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Parking Eye Complaints – Guide and Tips 2022

parking eye complaints

For free and impartial money advice and guidance, visit MoneyHelper, to help you make the most of your money.

If you’re seriously unhappy with the outcome of an appeal process with Parking Eye, you have the right to file a complaint. The parking operator is obliged to promptly deal with all complaints, although this is not always the case!

I provide some advice on how to file a complaint against the operator and its process. Then, I will explain how you can take the matter further by contacting the Ombudsman. Finally, I go into when and if they can be of assistance regarding Parking Eye Complaints. Read on to find out more!

Do You Have to Pay?

In many circumstances parking tickets are not enforceable.

It’s a bit sneaky, but last time I had a parking fine, I paid £5 for a trial to chat to an online solicitor.

Not only did I save £50 on solicitor fees, I also won my case and didn’t have to pay my £271 fine.

You can try it out now, just remember to cancel the trial once you’ve got your answer.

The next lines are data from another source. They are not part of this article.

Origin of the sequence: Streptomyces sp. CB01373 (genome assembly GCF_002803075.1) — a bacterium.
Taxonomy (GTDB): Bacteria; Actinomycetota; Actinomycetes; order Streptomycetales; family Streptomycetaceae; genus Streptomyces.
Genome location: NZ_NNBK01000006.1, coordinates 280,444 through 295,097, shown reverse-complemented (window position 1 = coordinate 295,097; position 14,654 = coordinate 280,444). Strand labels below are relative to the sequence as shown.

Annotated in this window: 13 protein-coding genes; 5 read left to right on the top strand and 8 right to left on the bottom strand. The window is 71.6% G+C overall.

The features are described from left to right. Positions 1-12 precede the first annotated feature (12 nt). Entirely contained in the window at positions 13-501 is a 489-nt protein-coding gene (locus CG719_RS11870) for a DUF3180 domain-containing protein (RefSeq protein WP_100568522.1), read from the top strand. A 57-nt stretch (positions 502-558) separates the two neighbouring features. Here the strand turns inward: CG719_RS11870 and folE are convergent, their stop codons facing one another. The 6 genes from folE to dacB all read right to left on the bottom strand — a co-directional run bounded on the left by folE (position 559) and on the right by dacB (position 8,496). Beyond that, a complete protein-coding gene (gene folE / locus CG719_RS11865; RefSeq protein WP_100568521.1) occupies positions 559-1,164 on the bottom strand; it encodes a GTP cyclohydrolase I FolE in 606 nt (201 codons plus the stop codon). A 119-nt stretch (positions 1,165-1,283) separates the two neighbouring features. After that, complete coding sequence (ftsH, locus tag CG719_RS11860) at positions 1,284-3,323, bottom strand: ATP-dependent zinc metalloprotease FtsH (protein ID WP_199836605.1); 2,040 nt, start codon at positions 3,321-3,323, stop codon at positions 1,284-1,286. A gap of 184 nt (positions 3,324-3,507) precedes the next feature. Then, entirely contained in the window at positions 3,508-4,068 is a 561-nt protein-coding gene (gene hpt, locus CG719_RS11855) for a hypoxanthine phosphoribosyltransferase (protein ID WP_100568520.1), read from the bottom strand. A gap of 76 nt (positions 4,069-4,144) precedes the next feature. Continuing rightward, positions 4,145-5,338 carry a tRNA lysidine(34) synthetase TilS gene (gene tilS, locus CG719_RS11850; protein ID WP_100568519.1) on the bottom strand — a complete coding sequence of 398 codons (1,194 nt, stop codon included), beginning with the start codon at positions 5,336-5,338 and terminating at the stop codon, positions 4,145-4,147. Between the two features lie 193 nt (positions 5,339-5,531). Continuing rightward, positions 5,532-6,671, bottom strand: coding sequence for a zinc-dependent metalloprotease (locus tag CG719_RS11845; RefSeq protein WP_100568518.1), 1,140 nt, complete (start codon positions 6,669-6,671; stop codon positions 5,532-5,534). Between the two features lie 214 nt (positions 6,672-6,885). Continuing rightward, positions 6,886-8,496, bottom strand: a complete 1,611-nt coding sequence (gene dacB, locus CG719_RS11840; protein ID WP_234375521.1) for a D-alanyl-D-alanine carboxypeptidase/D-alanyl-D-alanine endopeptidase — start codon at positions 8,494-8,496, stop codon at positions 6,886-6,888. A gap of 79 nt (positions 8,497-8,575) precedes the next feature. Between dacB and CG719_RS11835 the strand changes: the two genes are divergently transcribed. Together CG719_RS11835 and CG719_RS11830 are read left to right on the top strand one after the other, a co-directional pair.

What is Parking Eye?

Parking Eye is the biggest private parking operator in the UK. Their turnover is a whopping £25 million a year from privately issued Parking Charge Notices. The company uses Automatic Number Plate Recognition (ANPR) systems in car parks for clients like Morrisons, Aldi and The Range.      

Filing a Complaint with Parking Eye

If you’re unhappy with the way the private car park operator is treating you, I suggest you lodge a complaint. Parking Eye must take all complaints made against them seriously. They should respond and do their best to resolve the issue. But if they don’t, you can take the matter further!

Whether a staff member is rude, or because an appeal against a Parking Charge Notice is rejected, you have the right to contact the Ombudsman.

When you’ve gone through the appeal process, you have the right to complain when you’re still not happy with the outcome. You can get in touch with the Independent Appeals Service (IAS) and the Ombudsman.

Before you file a complaint with the Ombudsman, you should:

  • Contact the operator and allow them to resolve the matter. This is something you must do asap before contacting the Ombudsman. You should complain to the operator using their complaints procedure
  • Gather evidence to support your complaint. This includes the time and date you spoke to the operator, any correspondence you received, and the names of the people you talked to